Todd Graham and a very cold decoy
With the coming of the New Year I am looking forward to my first 2012 hunting trip and, like the last two years, in about a week I will be driving from Michigan to Arkansas for three days of duck hunting with colleagues and friends around Stuttgart, the proclaimed and acclaimed “Duck Hunting Capital” of the world with Primm Springs Wildlife Co. (http://www.primmspringwildlife.com/).
In 2010 the temperatures were well above freezing and the amount of red mud reminded me of the raining months of my childhood in Brazil, and the torrential rains before we arrived caused significant damage and losses to the local fish farm industry.
The sight of the continuous waterfowl “V” formation as the sun rose was as meaningful and unforgettable to me as when I saw my first tumbleweed rolling through the open North Dakota prairies when pheasant hunting many years before.
Last year on the other hand there were record low temperatures, and the guides had to wake up at 3:00 AM to find open water or break ice to have open water to attract ducks. If the cold weather made the guides’ life miserable, it made the shooting fantastic and frantic, as ducks would flock to any open water allowing us to fill our limits in very short time even in face of our rather poor shooting.
In the first morning we hunted an inundated grain field and had our limit in less than one hour, and oddly enough we shot only gadwalls. We also found out that the case of beer that we “forgot” in the truck bed was almost completely frozen.
On the second day we went to a very large fish farm and had to drive around a bit before we found open water. We set the decoys and shot a single canvas back from that spot as the water started freezing and closed the small opening in almost no time. We relocated to another pond less than a mile away that had a very nice open area. We set few decoys and had some great shooting, but after sometime the guide said that we should relocate as we were shooting too many small ruddy ducks.
After we grabbed our gear we move to another a nearby pond, and this was a very odd place. There were two large ponds divided by a road, one completely open with half of the ducks of the state or Arkansas on it and the other completely frozen and totally bare.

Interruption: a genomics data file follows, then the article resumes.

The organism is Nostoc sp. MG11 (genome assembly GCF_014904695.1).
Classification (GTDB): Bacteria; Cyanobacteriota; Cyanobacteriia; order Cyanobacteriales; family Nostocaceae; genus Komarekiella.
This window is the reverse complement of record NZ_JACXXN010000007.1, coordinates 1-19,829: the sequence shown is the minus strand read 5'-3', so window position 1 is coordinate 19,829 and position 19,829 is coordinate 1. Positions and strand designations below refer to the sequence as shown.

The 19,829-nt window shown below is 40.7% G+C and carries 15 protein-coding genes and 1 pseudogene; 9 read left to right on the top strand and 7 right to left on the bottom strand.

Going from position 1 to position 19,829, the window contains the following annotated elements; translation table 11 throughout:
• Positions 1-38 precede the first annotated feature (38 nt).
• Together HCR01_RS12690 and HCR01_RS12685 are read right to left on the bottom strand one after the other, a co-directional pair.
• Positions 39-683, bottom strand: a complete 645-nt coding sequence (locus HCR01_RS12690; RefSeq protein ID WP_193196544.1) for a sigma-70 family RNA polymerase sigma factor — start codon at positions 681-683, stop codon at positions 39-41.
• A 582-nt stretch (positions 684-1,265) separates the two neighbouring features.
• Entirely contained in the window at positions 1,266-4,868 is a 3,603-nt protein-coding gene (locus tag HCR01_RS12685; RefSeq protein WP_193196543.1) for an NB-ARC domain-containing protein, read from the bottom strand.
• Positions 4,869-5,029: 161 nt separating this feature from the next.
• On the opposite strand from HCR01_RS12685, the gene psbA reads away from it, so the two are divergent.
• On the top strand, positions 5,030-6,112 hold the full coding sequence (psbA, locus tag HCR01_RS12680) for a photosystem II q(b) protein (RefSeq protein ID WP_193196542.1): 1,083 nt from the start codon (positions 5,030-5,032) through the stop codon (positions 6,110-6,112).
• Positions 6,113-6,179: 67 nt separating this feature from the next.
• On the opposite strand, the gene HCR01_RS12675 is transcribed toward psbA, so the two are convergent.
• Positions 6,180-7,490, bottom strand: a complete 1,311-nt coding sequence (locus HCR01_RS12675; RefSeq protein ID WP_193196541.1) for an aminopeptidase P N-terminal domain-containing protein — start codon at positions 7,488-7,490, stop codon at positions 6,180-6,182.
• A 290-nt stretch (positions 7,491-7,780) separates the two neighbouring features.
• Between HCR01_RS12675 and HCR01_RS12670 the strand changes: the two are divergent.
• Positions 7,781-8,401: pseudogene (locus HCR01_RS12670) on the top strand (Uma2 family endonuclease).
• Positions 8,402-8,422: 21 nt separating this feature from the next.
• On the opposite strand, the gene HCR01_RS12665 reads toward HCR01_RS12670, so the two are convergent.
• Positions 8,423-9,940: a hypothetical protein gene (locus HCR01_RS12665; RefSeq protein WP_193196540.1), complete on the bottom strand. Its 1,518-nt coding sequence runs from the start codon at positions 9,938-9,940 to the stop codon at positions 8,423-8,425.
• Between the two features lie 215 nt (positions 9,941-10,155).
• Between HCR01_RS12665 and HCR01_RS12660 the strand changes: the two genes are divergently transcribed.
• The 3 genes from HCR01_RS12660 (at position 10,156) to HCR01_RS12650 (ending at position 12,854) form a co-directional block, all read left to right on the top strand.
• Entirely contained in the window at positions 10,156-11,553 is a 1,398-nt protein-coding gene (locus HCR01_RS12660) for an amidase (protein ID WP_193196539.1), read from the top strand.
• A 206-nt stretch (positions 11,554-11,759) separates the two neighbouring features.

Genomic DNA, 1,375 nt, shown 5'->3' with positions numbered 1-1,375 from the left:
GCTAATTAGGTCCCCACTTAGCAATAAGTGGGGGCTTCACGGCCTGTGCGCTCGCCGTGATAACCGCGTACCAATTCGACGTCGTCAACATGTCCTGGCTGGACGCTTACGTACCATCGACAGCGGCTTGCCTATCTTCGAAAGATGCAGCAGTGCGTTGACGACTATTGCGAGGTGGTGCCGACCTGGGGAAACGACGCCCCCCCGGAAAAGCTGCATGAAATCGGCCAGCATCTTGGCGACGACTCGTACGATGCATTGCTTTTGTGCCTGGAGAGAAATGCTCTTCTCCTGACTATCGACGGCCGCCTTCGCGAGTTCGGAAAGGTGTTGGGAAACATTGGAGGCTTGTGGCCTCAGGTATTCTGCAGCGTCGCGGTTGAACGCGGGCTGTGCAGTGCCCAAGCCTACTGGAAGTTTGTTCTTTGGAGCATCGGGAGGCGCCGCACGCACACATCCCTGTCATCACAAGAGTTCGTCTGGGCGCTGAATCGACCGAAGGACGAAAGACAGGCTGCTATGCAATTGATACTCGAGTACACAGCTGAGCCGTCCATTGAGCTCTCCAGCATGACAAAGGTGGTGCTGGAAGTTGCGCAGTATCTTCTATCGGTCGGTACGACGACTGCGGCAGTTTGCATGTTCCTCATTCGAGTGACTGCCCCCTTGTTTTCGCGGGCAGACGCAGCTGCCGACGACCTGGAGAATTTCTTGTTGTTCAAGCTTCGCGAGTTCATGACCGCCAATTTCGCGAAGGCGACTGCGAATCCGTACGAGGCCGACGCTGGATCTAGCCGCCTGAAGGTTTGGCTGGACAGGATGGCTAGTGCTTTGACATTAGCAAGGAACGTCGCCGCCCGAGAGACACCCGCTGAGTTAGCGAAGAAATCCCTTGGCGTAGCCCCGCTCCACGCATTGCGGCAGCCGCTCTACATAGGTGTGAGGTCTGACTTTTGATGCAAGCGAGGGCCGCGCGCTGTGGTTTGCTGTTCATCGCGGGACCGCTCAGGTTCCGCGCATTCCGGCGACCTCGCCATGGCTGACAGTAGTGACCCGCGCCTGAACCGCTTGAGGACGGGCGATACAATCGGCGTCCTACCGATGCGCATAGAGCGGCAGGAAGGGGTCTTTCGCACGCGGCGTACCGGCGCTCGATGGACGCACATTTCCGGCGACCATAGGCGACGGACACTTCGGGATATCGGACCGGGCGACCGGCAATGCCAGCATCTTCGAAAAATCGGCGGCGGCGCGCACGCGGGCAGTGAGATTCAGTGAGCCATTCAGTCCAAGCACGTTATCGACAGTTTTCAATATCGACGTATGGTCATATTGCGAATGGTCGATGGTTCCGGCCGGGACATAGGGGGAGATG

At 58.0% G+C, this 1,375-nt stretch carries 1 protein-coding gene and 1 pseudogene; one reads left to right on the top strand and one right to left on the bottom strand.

All the birds flew away when we arrived, but we had a simple plan. We would not set any decoys and would hide on the bank of the frozen lake and shoot the birds when they returned to the open water flying over us.
There was just a small problem. Rather than flying from the frozen lake towards open water, the ducks flew over the road and when we shot at the first incoming birds one of the ducks fell over the ice some two hundred feet from the bank.
The guide sent the Labrador retriever, and she really had more sense than all of us together, and at first refused to go for the duck, but she finally accepted the challenge. As the brown lab approached the duck the ice broke. She was enclosed in a small pool and could not climb back on the ice.
The guide immediately tried to reach her and started braking ice with his shotgun, but before he reached half way the water was coming close to the top of his waders and he had to come back.
By this time the dog was getting distressed and crying for help while swimming around the small pool. While two of the guys went out looking for a boat and I decided to try to reach the dog, as I was a bit taller than the guide. I had to use the shotgun stock to break the ice that was over an inch thick and after quite a bit of effort and with the water at the very edge of my waders I reached the dog and she immediately swan back to shore.
As the dead duck was just a couple yards away I decided to fetch it myself. I grabbed the cold bird and as I started back I stepped in a hole or some other depression and had the coldest bath of my life as the lake water inundated my waders, all the way to my socks.
By the time I reached the bank everybody was back with a boat that we no longer had any use for. They pulled me out of the water and helped me out of the waders and the wet clothes and immediately put me inside one of the trucks with heater running at its maximum and we started back to the lodge.
When we arrived they told me to have a hot shower and just leave my wet clothes and gear for them to take care of. By the time I finished a very long and very hot shower and put some comfortable dry clothes on my wet clothes were on the dryer and the there were two hot air blowers working on my waders. Moments later I had a glass of warming amber liquid in my hands and was being served good hot chili.
I am not sure that I saved that dog or that I was in real danger, but at least we had a good high tale to talk about for the next couple days, and when we were saying good-bye James, one of the head guides, told me that this was the first time that a client went into the water for a dog, and that I would be welcome back. And I will be back in another week.